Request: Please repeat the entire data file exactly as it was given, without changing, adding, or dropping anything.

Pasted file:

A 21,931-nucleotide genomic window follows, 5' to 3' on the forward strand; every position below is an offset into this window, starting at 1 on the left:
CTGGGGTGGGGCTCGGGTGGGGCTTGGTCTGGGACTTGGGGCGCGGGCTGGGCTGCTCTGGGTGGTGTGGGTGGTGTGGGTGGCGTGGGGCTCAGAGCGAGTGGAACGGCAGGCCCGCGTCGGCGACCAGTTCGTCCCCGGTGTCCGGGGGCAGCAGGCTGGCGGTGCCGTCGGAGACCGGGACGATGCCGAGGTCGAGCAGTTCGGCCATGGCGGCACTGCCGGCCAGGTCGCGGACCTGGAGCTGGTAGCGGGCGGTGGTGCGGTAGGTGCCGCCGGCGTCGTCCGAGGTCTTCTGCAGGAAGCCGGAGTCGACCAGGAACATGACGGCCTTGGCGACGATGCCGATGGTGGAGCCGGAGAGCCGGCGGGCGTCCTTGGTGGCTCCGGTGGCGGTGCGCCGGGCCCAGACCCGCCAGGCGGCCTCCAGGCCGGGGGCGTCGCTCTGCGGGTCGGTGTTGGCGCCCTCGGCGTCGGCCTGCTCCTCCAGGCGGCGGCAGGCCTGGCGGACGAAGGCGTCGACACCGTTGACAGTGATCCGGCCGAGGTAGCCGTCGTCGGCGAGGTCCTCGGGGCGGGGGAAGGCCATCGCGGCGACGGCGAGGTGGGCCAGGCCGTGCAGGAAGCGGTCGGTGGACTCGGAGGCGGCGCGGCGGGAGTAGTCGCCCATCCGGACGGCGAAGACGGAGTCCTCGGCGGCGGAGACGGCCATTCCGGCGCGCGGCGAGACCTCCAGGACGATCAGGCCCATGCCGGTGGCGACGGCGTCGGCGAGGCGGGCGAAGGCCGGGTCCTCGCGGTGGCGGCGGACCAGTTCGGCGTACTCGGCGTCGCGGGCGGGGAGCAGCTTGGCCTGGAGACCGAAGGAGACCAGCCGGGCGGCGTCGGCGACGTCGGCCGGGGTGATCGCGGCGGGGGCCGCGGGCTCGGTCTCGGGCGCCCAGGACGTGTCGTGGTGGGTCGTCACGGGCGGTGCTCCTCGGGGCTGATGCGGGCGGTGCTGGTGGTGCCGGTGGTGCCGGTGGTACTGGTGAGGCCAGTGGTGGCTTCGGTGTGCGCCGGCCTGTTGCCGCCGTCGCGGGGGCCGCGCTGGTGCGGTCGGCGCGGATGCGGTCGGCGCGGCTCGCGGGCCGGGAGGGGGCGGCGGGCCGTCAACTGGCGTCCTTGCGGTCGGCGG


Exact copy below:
A 21,931-nucleotide genomic window follows, 5' to 3' on the forward strand; every position below is an offset into this window, starting at 1 on the left:
CTGGGGTGGGGCTCGGGTGGGGCTTGGTCTGGGACTTGGGGCGCGGGCTGGGCTGCTCTGGGTGGTGTGGGTGGTGTGGGTGGCGTGGGGCTCAGAGCGAGTGGAACGGCAGGCCCGCGTCGGCGACCAGTTCGTCCCCGGTGTCCGGGGGCAGCAGGCTGGCGGTGCCGTCGGAGACCGGGACGATGCCGAGGTCGAGCAGTTCGGCCATGGCGGCACTGCCGGCCAGGTCGCGGACCTGGAGCTGGTAGCGGGCGGTGGTGCGGTAGGTGCCGCCGGCGTCGTCCGAGGTCTTCTGCAGGAAGCCGGAGTCGACCAGGAACATGACGGCCTTGGCGACGATGCCGATGGTGGAGCCGGAGAGCCGGCGGGCGTCCTTGGTGGCTCCGGTGGCGGTGCGCCGGGCCCAGACCCGCCAGGCGGCCTCCAGGCCGGGGGCGTCGCTCTGCGGGTCGGTGTTGGCGCCCTCGGCGTCGGCCTGCTCCTCCAGGCGGCGGCAGGCCTGGCGGACGAAGGCGTCGACACCGTTGACAGTGATCCGGCCGAGGTAGCCGTCGTCGGCGAGGTCCTCGGGGCGGGGGAAGGCCATCGCGGCGACGGCGAGGTGGGCCAGGCCGTGCAGGAAGCGGTCGGTGGACTCGGAGGCGGCGCGGCGGGAGTAGTCGCCCATCCGGACGGCGAAGACGGAGTCCTCGGCGGCGGAGACGGCCATTCCGGCGCGCGGCGAGACCTCCAGGACGATCAGGCCCATGCCGGTGGCGACGGCGTCGGCGAGGCGGGCGAAGGCCGGGTCCTCGCGGTGGCGGCGGACCAGTTCGGCGTACTCGGCGTCGCGGGCGGGGAGCAGCTTGGCCTGGAGACCGAAGGAGACCAGCCGGGCGGCGTCGGCGACGTCGGCCGGGGTGATCGCGGCGGGGGCCGCGGGCTCGGTCTCGGGCGCCCAGGACGTGTCGTGGTGGGTCGTCACGGGCGGTGCTCCTCGGGGCTGATGCGGGCGGTGCTGGTGGTGCCGGTGGTGCCGGTGGTACTGGTGAGGCCAGTGGTGGCTTCGGTGTGCGCCGGCCTGTTGCCGCCGTCGCGGGGGCCGCGCTGGTGCGGTCGGCGCGGATGCGGTCGGCGCGGCTCGCGGGCCGGGAGGGGGCGGCGGGCCGTCAACTGGCGTCCTTGCGGTCGGCGG